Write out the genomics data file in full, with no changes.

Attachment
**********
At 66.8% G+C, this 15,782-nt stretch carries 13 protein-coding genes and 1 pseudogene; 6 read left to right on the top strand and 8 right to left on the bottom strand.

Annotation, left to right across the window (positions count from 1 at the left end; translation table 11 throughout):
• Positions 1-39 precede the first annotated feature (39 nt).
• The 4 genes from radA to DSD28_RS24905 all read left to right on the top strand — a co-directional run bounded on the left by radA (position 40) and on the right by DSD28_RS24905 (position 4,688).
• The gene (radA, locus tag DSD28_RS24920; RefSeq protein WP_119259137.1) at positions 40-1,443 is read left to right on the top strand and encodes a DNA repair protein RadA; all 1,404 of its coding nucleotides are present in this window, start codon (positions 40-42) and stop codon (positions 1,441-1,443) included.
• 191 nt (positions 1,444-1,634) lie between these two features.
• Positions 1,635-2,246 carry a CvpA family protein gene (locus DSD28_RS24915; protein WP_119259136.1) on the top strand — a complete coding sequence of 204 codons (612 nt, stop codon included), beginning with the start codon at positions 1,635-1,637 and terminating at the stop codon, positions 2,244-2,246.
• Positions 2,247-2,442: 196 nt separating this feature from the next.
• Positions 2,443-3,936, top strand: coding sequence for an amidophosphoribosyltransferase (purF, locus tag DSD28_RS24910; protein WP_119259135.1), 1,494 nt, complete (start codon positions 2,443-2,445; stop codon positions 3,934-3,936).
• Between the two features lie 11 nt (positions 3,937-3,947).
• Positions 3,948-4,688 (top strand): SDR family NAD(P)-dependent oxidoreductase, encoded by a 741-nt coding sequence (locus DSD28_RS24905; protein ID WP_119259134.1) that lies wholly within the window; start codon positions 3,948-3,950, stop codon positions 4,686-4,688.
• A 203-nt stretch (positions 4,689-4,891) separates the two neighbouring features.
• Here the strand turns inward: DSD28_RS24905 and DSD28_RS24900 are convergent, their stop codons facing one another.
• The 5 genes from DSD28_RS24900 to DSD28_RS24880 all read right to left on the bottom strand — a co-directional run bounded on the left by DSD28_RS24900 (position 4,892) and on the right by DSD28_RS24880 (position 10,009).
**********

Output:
At 66.8% G+C, this 15,782-nt stretch carries 13 protein-coding genes and 1 pseudogene; 6 read left to right on the top strand and 8 right to left on the bottom strand.

Annotation, left to right across the window (positions count from 1 at the left end; translation table 11 throughout):
• Positions 1-39 precede the first annotated feature (39 nt).
• The 4 genes from radA to DSD28_RS24905 all read left to right on the top strand — a co-directional run bounded on the left by radA (position 40) and on the right by DSD28_RS24905 (position 4,688).
• The gene (radA, locus tag DSD28_RS24920; RefSeq protein WP_119259137.1) at positions 40-1,443 is read left to right on the top strand and encodes a DNA repair protein RadA; all 1,404 of its coding nucleotides are present in this window, start codon (positions 40-42) and stop codon (positions 1,441-1,443) included.
• 191 nt (positions 1,444-1,634) lie between these two features.
• Positions 1,635-2,246 carry a CvpA family protein gene (locus DSD28_RS24915; protein WP_119259136.1) on the top strand — a complete coding sequence of 204 codons (612 nt, stop codon included), beginning with the start codon at positions 1,635-1,637 and terminating at the stop codon, positions 2,244-2,246.
• Positions 2,247-2,442: 196 nt separating this feature from the next.
• Positions 2,443-3,936, top strand: coding sequence for an amidophosphoribosyltransferase (purF, locus tag DSD28_RS24910; protein WP_119259135.1), 1,494 nt, complete (start codon positions 2,443-2,445; stop codon positions 3,934-3,936).
• Between the two features lie 11 nt (positions 3,937-3,947).
• Positions 3,948-4,688 (top strand): SDR family NAD(P)-dependent oxidoreductase, encoded by a 741-nt coding sequence (locus DSD28_RS24905; protein ID WP_119259134.1) that lies wholly within the window; start codon positions 3,948-3,950, stop codon positions 4,686-4,688.
• A 203-nt stretch (positions 4,689-4,891) separates the two neighbouring features.
• Here the strand turns inward: DSD28_RS24905 and DSD28_RS24900 are convergent, their stop codons facing one another.
• The 5 genes from DSD28_RS24900 to DSD28_RS24880 all read right to left on the bottom strand — a co-directional run bounded on the left by DSD28_RS24900 (position 4,892) and on the right by DSD28_RS24880 (position 10,009).